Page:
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Author Topic: where does the direction of gravity come from?  (Read 5251 times)

Offline thebrain13

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where does the direction of gravity come from?
« on: 27/10/2010 19:32:23 »
If particles have no "true" location before they are measured. In what direction does gravity come from when an object is still in transit?


 

Offline Bill S

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where does the direction of gravity come from?
« Reply #1 on: 27/10/2010 19:46:46 »
thebrain13, are you talking about individual particles (quons, sensu Nick Herbert)? if so, without a theory of quantum gravity, it may be difficult to answer this question.
 

Offline thebrain13

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where does the direction of gravity come from?
« Reply #2 on: 27/10/2010 20:25:46 »
ya, if one electron travels through a twin slits apparatus. Where is the gravity coming from between the times the electron is emitted and received?
 

Offline Soul Surfer

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where does the direction of gravity come from?
« Reply #3 on: 27/10/2010 23:22:11 »
The answer to the question is perfectly obvious it is  whatever direction the apparatus and direction of particle/wave travel was set with respect to any local gravitational field while the experiment was being performed.  In general this has no effect on the results unless the gravitational field is extremely strong.
 

Offline Bill S

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where does the direction of gravity come from?
« Reply #4 on: 28/10/2010 00:40:07 »
Quote
without a theory of quantum gravity, it may be difficult to answer this question.

I was thinking more of particles in a "zero gravity" situation when I made that comment.
 

Offline thebrain13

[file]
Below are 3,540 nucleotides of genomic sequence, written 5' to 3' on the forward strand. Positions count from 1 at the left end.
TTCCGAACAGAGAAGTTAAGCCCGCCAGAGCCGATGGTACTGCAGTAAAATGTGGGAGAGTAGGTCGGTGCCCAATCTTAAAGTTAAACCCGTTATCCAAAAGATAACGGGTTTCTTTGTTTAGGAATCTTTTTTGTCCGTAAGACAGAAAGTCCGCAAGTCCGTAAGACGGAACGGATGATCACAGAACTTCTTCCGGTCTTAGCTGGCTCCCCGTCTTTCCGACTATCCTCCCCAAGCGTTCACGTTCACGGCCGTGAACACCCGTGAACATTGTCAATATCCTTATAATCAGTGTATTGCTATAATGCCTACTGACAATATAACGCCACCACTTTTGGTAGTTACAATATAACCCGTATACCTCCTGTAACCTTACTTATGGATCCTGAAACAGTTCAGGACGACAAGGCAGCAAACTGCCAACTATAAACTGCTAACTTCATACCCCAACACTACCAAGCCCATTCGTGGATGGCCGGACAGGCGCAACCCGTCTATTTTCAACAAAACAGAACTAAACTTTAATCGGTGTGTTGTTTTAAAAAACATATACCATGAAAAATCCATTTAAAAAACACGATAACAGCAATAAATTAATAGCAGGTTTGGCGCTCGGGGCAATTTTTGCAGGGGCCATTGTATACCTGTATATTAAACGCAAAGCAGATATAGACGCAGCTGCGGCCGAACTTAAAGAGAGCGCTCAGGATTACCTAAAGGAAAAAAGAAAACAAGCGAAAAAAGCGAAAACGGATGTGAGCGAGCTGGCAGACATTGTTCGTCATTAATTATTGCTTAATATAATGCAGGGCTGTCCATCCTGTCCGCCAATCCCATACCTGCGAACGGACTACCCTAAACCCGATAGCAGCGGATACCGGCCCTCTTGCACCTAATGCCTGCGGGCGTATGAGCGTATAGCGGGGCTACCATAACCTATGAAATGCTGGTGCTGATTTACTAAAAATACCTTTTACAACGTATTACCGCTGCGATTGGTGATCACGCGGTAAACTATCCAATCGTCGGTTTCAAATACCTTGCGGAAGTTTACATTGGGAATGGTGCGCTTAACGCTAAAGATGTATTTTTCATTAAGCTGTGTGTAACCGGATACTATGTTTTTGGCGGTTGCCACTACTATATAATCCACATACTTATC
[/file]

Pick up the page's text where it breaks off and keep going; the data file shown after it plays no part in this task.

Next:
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where does the direction of gravity come from?
« Reply #5 on: 29/10/2010 22:00:18 »
soul surfer, I didn't mean what direction is gravity going to pull obviously it is "down", I meant is the gravity going to be viewed as coming from a point, or a spread out smudge of the electrons probability wave? remember quantum mechanics says the location of a particle is not determined until it is "viewed". So where is the gravity coming from when an electron is still in transit? Is it one place or many?
« Last Edit: 29/10/2010 22:14:18 by thebrain13 »
 

Offline Bill S

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where does the direction of gravity come from?
« Reply #6 on: 30/10/2010 17:13:42 »
Quote from: thebrain13
So where is the gravity coming from when an electron is still in transit? Is it one place or many?

Is it in any way meaningful to ask where the gravity is coming from when the electron is in transit?  When superposition is involved; is there a real distinction between one place or many?  In fact, when the electron is in transit, can we be sure that the electron even exists, as such?

Then again; if the electron does not become "real" until it is observed, perhaps there is no gravity involved until it is observed. 

Makes yer 'ead spin, dunnit?
 

Offline NotSoGrim

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where does the direction of gravity come from?
« Reply #7 on: 31/10/2010 01:19:59 »
remember quantum mechanics says the location of a particle is not determined until it is "viewed". So where is the gravity coming from when an electron is still in transit? Is it one place or many?